"But now most of the polling stations are empty or only a few voters can be seen. The overall participation of women was negligible."
After a slow morning start, there were signs that Afghan voters, including increasing numbers of women, were coming out in force in many areas of the country.
Reports from across the relatively stable northern, northeastern central, and western provinces indicate that long lines of voters could be seen outside polling stations. In the eastern province of Nangarhar, people were reportedly turning out to vote in large numbers.
"I sense the election situation to be good," said Sayed Aziz Zaheer, a male voter in Nangarhar.
"I believe that men and women will take part in this elections in the numbers that were expected. Only negative reports in the media might deter people. Otherwise, I believe the situation will be fine."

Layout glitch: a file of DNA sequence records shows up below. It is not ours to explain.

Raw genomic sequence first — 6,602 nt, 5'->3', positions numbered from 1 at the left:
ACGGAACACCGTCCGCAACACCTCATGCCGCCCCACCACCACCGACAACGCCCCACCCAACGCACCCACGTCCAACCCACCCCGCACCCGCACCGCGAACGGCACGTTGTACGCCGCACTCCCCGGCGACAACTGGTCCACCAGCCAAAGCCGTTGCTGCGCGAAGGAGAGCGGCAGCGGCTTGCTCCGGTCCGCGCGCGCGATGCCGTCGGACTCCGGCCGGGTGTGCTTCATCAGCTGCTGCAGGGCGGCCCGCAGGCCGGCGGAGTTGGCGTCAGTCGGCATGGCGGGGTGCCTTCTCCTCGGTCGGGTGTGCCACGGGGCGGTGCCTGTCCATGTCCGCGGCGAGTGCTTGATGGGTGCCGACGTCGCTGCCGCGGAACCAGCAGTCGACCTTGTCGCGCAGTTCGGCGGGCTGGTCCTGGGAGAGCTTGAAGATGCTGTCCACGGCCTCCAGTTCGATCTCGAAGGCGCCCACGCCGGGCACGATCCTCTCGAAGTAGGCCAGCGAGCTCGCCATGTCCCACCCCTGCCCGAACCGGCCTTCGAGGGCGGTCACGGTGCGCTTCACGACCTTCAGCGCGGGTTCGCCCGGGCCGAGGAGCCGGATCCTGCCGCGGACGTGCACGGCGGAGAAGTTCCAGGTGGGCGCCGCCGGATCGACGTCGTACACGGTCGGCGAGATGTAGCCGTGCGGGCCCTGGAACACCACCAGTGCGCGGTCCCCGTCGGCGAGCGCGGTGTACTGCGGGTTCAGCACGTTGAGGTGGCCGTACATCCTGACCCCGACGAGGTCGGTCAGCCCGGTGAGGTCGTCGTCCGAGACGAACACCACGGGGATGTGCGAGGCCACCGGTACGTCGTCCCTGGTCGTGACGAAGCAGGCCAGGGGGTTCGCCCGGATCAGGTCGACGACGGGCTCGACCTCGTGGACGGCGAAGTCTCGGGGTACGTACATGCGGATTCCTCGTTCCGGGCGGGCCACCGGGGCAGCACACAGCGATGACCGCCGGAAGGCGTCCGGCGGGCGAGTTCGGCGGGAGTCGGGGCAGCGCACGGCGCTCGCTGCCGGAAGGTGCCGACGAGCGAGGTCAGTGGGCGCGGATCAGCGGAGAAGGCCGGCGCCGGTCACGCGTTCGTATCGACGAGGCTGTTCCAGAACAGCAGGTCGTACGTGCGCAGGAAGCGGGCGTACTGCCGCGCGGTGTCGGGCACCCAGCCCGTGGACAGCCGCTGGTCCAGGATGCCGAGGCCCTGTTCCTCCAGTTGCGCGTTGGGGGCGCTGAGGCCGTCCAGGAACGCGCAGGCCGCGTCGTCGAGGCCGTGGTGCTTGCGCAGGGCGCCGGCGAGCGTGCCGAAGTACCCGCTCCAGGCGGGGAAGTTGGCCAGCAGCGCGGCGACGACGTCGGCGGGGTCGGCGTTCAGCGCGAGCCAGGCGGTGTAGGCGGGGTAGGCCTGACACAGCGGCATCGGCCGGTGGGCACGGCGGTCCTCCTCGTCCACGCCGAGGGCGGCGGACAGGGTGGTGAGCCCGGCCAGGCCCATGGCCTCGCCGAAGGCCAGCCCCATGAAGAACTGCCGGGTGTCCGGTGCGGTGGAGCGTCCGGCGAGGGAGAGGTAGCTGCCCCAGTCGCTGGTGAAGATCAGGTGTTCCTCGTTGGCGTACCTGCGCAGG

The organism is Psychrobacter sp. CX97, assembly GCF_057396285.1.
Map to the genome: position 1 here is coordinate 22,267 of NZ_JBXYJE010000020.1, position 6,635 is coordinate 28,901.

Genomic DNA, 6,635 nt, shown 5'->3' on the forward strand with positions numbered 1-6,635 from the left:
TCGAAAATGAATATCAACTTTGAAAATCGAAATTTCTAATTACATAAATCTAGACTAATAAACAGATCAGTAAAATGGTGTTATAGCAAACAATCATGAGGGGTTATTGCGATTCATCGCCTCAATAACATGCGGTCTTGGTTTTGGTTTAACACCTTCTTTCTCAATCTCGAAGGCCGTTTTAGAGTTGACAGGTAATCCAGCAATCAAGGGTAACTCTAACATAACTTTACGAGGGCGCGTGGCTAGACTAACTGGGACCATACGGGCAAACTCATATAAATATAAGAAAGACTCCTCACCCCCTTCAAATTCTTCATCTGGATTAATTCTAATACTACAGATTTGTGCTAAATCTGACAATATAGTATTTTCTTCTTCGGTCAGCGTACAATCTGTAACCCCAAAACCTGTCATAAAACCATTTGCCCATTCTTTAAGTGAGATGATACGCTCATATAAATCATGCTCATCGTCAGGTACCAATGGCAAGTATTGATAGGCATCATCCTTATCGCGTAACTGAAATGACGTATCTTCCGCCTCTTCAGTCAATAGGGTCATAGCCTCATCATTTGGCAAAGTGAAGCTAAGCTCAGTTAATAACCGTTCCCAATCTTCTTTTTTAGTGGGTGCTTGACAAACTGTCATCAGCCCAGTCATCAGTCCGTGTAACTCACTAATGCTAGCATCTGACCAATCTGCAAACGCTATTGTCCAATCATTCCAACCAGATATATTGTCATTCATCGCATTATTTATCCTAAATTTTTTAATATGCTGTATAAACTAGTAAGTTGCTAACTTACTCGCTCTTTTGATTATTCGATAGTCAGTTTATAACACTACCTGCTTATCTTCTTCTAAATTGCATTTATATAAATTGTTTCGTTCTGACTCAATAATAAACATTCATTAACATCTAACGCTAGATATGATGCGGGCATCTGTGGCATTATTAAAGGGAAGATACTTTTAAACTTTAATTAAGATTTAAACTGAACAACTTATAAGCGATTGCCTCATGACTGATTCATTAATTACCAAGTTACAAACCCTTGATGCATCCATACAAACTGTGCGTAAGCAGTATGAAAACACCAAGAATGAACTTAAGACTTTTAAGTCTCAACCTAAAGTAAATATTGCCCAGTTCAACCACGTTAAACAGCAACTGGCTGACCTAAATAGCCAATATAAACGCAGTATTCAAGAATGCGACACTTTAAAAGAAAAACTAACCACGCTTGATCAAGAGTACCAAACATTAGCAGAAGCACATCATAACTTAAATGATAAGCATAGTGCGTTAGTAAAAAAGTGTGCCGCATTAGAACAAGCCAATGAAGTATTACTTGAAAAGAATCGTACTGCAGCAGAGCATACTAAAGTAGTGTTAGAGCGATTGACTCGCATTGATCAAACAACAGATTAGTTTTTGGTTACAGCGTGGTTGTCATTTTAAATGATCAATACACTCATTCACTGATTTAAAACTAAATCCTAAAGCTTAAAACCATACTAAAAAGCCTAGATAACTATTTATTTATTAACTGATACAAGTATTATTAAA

A middle-aged woman in western Herat Province, Hameeda Shahidi, echoed the views of many Afghanis who took pride in participating in the vote to choose the next leader of their country.
"Since the voting began, everyone, including men and women, came to the ballot boxes with great interest so the people could choose a sympathetic leader for our country in a fair and transparent election. And this is the right of all the people of Afghanistan," Shahidi said.
Glitches reported in early voting ran from the unavailability of voting supplies -- such as indelible ink, stationary, and ballot-punching equipment -- to refusals by polling staff to serve in remote, insurgency-plagued villages.
Some 300,000 Afghan and international troops are providing security for the process, but there will be no voting in nine Taliban-controlled districts.